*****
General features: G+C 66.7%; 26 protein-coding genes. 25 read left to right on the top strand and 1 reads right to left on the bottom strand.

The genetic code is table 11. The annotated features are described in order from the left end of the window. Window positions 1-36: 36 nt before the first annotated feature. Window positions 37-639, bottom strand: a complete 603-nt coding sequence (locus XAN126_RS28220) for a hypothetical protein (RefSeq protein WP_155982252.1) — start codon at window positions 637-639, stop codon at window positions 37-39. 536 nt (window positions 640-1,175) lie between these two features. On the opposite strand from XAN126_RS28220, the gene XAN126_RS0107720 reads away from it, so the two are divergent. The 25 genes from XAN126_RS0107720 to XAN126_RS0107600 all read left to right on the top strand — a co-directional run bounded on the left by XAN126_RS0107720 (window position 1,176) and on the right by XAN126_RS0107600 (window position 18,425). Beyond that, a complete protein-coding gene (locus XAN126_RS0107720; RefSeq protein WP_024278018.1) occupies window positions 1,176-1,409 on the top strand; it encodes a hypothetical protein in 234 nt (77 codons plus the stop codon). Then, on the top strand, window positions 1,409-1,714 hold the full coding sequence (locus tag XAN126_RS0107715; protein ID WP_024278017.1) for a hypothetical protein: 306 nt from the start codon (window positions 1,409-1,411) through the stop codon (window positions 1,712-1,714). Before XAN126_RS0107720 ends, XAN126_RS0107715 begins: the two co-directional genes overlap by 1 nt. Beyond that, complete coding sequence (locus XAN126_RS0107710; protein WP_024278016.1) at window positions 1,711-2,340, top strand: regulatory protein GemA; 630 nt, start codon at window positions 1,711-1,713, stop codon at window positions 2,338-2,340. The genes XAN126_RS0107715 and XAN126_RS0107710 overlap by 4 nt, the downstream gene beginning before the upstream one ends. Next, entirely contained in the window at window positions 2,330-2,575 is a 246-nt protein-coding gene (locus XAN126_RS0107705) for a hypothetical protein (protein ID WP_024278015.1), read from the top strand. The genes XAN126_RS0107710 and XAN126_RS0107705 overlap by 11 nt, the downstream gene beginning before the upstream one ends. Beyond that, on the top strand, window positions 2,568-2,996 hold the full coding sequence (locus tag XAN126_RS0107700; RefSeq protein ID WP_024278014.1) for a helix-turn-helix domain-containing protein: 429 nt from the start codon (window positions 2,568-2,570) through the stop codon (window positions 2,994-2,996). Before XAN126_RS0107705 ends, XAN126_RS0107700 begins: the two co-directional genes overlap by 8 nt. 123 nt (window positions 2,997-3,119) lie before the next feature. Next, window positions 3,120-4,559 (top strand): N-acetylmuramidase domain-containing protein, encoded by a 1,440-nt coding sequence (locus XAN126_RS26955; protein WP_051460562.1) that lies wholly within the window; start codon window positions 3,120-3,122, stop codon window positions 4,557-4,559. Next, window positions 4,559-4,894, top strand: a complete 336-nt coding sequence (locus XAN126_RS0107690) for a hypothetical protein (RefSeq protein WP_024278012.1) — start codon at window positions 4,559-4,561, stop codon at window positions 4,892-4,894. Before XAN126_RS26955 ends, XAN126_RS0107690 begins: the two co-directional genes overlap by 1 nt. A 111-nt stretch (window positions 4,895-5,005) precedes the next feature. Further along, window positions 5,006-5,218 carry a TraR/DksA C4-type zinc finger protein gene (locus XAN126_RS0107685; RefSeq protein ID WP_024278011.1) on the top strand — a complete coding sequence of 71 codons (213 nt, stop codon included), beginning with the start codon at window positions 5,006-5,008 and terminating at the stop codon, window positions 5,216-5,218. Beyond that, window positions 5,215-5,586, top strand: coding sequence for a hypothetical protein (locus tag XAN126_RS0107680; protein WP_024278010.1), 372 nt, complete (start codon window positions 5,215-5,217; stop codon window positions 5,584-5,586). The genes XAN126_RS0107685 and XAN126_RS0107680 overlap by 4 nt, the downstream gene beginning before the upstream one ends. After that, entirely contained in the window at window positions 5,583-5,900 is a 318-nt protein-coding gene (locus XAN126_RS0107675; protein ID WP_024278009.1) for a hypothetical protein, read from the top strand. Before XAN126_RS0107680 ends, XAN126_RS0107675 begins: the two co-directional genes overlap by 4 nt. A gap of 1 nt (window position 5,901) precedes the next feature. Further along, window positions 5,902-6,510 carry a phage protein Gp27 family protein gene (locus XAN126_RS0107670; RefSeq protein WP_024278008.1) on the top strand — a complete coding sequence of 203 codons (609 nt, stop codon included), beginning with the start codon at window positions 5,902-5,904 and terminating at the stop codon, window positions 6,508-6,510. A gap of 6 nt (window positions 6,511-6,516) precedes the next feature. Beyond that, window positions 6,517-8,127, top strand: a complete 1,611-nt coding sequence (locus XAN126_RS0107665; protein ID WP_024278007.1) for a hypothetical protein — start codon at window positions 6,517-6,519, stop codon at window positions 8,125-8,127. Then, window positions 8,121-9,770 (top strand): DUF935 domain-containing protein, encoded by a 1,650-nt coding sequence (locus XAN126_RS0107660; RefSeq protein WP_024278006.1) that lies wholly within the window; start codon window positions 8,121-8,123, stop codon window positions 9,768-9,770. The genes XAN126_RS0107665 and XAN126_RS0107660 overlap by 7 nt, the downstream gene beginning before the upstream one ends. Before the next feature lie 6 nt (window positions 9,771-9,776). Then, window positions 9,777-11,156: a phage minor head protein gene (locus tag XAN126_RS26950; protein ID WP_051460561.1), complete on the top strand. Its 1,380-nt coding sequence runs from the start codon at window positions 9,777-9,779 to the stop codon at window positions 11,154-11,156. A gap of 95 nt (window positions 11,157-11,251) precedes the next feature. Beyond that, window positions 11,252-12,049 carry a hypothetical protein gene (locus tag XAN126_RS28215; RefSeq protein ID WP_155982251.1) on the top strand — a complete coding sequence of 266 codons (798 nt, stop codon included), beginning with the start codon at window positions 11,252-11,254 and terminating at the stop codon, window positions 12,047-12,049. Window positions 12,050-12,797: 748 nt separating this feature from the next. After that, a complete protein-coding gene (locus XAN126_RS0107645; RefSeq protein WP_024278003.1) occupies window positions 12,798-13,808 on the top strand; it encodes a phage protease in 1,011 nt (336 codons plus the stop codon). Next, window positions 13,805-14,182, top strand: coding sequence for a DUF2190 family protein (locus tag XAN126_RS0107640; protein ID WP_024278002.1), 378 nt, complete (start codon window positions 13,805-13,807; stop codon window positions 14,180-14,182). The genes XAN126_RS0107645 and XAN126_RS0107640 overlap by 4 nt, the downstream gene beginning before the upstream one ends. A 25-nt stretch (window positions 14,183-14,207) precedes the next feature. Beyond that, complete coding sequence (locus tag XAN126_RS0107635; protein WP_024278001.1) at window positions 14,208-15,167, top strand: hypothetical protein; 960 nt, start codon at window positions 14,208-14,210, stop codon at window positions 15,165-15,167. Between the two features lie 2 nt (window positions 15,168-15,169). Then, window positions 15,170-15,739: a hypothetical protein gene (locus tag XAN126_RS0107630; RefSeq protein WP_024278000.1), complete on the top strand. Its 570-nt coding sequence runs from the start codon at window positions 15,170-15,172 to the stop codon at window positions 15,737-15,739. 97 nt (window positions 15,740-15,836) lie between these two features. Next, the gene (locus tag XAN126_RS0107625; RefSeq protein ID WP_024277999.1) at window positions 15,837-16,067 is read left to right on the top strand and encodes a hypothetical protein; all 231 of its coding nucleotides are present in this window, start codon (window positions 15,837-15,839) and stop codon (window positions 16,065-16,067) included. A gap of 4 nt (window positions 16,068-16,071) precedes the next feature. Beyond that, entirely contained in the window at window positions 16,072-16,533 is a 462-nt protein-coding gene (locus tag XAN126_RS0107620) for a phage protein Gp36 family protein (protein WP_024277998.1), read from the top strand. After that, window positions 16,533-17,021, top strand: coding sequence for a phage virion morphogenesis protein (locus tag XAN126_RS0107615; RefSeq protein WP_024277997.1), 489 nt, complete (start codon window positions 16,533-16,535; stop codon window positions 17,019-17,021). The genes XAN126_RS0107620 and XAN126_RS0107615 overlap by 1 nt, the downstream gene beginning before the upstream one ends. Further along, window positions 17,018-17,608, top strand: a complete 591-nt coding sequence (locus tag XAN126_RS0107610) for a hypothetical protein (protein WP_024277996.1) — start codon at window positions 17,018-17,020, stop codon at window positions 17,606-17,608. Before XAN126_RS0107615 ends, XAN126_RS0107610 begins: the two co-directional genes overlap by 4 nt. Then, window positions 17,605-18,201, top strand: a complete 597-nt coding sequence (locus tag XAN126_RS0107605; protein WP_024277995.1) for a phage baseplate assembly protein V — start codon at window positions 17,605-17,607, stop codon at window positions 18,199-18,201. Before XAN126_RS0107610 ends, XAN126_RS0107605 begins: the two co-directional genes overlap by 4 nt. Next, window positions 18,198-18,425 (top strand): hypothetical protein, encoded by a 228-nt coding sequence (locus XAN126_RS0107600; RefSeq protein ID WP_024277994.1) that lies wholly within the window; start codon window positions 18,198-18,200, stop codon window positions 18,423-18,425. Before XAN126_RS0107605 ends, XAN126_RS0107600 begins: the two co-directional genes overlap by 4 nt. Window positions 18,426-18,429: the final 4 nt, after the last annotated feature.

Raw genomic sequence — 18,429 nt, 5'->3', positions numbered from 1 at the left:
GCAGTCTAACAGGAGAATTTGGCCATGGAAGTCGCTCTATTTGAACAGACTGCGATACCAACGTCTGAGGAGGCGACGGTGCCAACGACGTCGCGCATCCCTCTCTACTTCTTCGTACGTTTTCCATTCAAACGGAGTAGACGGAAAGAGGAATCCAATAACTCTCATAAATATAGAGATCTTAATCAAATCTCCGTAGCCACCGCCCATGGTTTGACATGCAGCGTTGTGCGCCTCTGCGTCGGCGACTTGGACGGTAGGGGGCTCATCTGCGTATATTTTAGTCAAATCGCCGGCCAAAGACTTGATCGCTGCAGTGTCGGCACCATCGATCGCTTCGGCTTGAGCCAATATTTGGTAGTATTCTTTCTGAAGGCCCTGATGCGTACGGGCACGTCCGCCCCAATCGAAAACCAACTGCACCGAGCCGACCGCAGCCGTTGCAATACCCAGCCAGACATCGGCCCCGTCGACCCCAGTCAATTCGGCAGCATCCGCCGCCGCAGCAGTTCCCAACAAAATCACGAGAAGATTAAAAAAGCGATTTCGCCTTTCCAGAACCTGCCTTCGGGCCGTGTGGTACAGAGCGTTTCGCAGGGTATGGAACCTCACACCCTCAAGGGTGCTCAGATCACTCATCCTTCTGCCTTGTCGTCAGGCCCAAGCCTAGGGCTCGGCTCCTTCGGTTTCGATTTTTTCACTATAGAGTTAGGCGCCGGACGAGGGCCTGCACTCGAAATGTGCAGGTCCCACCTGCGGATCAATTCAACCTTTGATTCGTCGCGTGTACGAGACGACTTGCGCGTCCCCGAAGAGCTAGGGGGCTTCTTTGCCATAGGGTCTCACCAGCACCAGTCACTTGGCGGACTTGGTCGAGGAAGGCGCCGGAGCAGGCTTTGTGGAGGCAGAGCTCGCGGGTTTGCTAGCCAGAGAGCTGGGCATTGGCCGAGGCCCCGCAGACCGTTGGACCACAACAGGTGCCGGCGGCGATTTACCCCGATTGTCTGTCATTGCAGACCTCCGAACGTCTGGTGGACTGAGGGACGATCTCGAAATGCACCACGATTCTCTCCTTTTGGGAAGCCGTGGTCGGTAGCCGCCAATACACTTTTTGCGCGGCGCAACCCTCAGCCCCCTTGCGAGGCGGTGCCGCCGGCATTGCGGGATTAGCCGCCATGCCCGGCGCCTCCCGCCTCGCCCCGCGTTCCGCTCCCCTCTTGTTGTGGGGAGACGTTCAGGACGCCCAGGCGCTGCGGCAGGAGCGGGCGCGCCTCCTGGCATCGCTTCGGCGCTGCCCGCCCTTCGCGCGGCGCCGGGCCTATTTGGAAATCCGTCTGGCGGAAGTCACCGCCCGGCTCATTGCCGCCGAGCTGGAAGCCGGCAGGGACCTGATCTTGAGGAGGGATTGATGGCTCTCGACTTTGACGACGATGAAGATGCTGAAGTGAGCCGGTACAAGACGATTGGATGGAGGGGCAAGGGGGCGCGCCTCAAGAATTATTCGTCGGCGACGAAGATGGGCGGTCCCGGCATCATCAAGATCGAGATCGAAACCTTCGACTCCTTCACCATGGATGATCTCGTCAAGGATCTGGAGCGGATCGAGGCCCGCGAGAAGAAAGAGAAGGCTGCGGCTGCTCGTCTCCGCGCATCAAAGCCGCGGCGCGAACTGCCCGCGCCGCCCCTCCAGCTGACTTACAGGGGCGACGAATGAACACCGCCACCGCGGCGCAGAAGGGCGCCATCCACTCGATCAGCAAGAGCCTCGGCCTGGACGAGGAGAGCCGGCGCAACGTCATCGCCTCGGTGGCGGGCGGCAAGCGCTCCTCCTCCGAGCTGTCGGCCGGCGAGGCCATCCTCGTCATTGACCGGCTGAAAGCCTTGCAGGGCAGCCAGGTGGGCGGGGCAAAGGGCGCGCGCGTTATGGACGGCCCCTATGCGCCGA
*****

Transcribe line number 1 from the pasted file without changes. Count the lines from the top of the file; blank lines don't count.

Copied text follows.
General features: G+C 66.7%; 26 protein-coding genes. 25 read left to right on the top strand and 1 reads right to left on the bottom strand.